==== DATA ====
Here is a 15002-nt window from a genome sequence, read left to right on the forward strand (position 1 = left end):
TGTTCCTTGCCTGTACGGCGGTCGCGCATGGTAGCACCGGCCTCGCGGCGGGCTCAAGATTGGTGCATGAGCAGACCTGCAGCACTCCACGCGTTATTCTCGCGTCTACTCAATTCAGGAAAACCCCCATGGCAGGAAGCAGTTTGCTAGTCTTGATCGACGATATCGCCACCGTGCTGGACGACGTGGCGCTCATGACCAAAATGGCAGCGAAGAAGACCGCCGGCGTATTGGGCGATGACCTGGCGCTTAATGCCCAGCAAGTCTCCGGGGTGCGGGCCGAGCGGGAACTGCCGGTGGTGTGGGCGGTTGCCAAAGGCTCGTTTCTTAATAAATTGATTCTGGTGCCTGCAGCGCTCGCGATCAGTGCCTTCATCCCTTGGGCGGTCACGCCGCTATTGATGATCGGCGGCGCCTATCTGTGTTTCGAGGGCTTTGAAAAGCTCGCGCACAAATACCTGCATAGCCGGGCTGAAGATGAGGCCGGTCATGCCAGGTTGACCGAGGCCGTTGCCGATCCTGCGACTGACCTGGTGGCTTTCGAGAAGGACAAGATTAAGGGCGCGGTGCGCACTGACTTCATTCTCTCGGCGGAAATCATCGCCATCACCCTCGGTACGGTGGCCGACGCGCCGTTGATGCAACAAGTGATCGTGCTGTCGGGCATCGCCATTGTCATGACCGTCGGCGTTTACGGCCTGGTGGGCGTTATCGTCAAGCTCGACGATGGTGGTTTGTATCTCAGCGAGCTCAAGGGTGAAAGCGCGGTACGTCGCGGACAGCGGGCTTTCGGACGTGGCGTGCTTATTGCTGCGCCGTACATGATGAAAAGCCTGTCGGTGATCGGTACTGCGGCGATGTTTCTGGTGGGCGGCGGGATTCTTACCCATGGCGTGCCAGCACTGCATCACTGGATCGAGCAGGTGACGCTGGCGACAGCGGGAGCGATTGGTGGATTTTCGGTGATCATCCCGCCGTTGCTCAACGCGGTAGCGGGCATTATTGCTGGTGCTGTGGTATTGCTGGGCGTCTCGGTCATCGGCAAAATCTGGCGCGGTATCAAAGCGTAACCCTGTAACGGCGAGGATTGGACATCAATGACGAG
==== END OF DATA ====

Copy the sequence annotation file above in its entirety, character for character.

Here is a 15002-nt window from a genome sequence, read left to right on the forward strand (position 1 = left end):
TGTTCCTTGCCTGTACGGCGGTCGCGCATGGTAGCACCGGCCTCGCGGCGGGCTCAAGATTGGTGCATGAGCAGACCTGCAGCACTCCACGCGTTATTCTCGCGTCTACTCAATTCAGGAAAACCCCCATGGCAGGAAGCAGTTTGCTAGTCTTGATCGACGATATCGCCACCGTGCTGGACGACGTGGCGCTCATGACCAAAATGGCAGCGAAGAAGACCGCCGGCGTATTGGGCGATGACCTGGCGCTTAATGCCCAGCAAGTCTCCGGGGTGCGGGCCGAGCGGGAACTGCCGGTGGTGTGGGCGGTTGCCAAAGGCTCGTTTCTTAATAAATTGATTCTGGTGCCTGCAGCGCTCGCGATCAGTGCCTTCATCCCTTGGGCGGTCACGCCGCTATTGATGATCGGCGGCGCCTATCTGTGTTTCGAGGGCTTTGAAAAGCTCGCGCACAAATACCTGCATAGCCGGGCTGAAGATGAGGCCGGTCATGCCAGGTTGACCGAGGCCGTTGCCGATCCTGCGACTGACCTGGTGGCTTTCGAGAAGGACAAGATTAAGGGCGCGGTGCGCACTGACTTCATTCTCTCGGCGGAAATCATCGCCATCACCCTCGGTACGGTGGCCGACGCGCCGTTGATGCAACAAGTGATCGTGCTGTCGGGCATCGCCATTGTCATGACCGTCGGCGTTTACGGCCTGGTGGGCGTTATCGTCAAGCTCGACGATGGTGGTTTGTATCTCAGCGAGCTCAAGGGTGAAAGCGCGGTACGTCGCGGACAGCGGGCTTTCGGACGTGGCGTGCTTATTGCTGCGCCGTACATGATGAAAAGCCTGTCGGTGATCGGTACTGCGGCGATGTTTCTGGTGGGCGGCGGGATTCTTACCCATGGCGTGCCAGCACTGCATCACTGGATCGAGCAGGTGACGCTGGCGACAGCGGGAGCGATTGGTGGATTTTCGGTGATCATCCCGCCGTTGCTCAACGCGGTAGCGGGCATTATTGCTGGTGCTGTGGTATTGCTGGGCGTCTCGGTCATCGGCAAAATCTGGCGCGGTATCAAAGCGTAACCCTGTAACGGCGAGGATTGGACATCAATGACGAG